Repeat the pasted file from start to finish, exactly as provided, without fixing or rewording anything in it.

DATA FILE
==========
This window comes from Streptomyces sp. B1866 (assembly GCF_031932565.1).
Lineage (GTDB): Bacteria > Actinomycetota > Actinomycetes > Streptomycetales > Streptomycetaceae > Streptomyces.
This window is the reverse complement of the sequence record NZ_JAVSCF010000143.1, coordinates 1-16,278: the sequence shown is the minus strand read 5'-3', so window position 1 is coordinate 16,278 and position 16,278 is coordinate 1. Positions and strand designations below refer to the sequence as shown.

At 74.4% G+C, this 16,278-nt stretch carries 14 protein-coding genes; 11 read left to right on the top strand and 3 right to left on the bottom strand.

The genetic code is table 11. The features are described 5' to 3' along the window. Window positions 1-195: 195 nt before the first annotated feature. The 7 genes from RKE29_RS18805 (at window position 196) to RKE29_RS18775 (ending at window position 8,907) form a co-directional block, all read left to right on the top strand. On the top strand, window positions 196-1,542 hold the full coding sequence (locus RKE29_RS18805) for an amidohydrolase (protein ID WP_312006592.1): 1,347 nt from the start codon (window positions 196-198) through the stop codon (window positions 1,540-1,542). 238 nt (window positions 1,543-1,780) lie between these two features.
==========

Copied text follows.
This window comes from Streptomyces sp. B1866 (assembly GCF_031932565.1).
Lineage (GTDB): Bacteria > Actinomycetota > Actinomycetes > Streptomycetales > Streptomycetaceae > Streptomyces.
This window is the reverse complement of the sequence record NZ_JAVSCF010000143.1, coordinates 1-16,278: the sequence shown is the minus strand read 5'-3', so window position 1 is coordinate 16,278 and position 16,278 is coordinate 1. Positions and strand designations below refer to the sequence as shown.

At 74.4% G+C, this 16,278-nt stretch carries 14 protein-coding genes; 11 read left to right on the top strand and 3 right to left on the bottom strand.

The genetic code is table 11. The features are described 5' to 3' along the window. Window positions 1-195: 195 nt before the first annotated feature. The 7 genes from RKE29_RS18805 (at window position 196) to RKE29_RS18775 (ending at window position 8,907) form a co-directional block, all read left to right on the top strand. On the top strand, window positions 196-1,542 hold the full coding sequence (locus RKE29_RS18805) for an amidohydrolase (protein ID WP_312006592.1): 1,347 nt from the start codon (window positions 196-198) through the stop codon (window positions 1,540-1,542). 238 nt (window positions 1,543-1,780) lie between these two features.